Monday, January 5, 2009

When You Wish Upon A Star

Though I might be more cynical now, this old Disney classic still has the power to send me back to childhood. The first time I listened to it, I was about five years old. We had a new black-and-white TV and we kids were not allowed to watch anything except the occasional Saturday cartoon or Disney which came on at 7:00 p.m.

This song would come on at the beginning or the end of the program. I admit I don’t remember, it was so long ago. I think it might have been at the end, and I seem to recall being so sad if the song didn't completely finish or a commercial intervened, or my parents told me to go to bed.

I remember how small the TV screen seemed to be, and how hard I wished to transport myself into it, and away from my parents and brother and sister in that living room. I just wanted so badly to be in that magical world where wishes come true.

Of course, children know what’s real, what’s important and what’s possible, and maybe have a much better grasp of these things than adults do. Even though you may have promised yourself at age 10 or 16 or 20, that you would never forget the lessons of childhood, I would bet that somewhere along the line, you could not keep that promise. At least, I failed to do so.

When we look at the stars, we still see the endless possibilities as limitless as space. We still see the twinkling lights of the cosmos, a constant reminder that we are merely a speck in the eternal diagram. And in knowing this, we may feel comforted that there is a larger picture and our small actions fade to nothingness in comparison.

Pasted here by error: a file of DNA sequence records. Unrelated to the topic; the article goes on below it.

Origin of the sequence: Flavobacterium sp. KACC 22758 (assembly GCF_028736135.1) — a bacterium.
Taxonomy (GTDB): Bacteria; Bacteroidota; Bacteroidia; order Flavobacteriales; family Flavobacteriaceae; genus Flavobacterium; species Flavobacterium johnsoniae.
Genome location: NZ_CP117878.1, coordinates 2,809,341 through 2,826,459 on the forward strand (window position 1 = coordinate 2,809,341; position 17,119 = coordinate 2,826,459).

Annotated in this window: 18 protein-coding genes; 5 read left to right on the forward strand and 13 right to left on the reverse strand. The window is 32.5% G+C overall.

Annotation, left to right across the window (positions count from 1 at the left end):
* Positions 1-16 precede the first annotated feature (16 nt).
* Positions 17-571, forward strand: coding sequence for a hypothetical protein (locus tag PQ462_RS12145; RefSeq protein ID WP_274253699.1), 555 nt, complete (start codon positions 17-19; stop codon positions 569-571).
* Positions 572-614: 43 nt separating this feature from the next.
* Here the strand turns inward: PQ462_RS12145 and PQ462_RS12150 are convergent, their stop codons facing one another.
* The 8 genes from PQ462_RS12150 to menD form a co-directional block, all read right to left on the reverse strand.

Yet, as Pascal said in his Pensées, when we look under a microscope and see the infinitesimal size of the tiniest cell, we feel enormous, and our significance in the world appears to be gigantic. And conversely, when we look at the stars, we understand our insignificance. Both are needed. Our actions are important and do have an effect.

Contemporary science proves that emotion that is heartfelt and intense, affects DNA even when split off and separated by hundreds of miles. When it comes to real feeling, there is no time or space.

When it comes to heartfelt wishes, we may find that the child becomes our teacher, and in the words of William Wordsworth, “My heart leaps up when I behold a rainbow in the sky: So was it when my life began. The Child is father of the Man.” Or woman.

1 comment:

Moineau En France said...

so honest and true, stirling... we lose our innocence and we seen to lose a lot of our hope. i remember those days well too, even though i am younger. for me it was "the mickey mouse club", i lived for it. everything else gave me nightmares lol.

i especially love the quotes you employ as points of wisdom. and how i love that wordsworth poem. another verse of his i love:

Our birth is but a sleep and a forgetting:
The Soul that rises with us, our life's Star,
Hath had elsewhere its setting,
And cometh from afar:
Not in entire forgetfulness,
And not in utter nakedness,
But trailing clouds of glory do we come
From God, who is our home:
Heaven lies about us in our infancy!

i found a pretty good scholarly article on wordsworth's child if you are interested:

Wordsworth's Vision of Childhood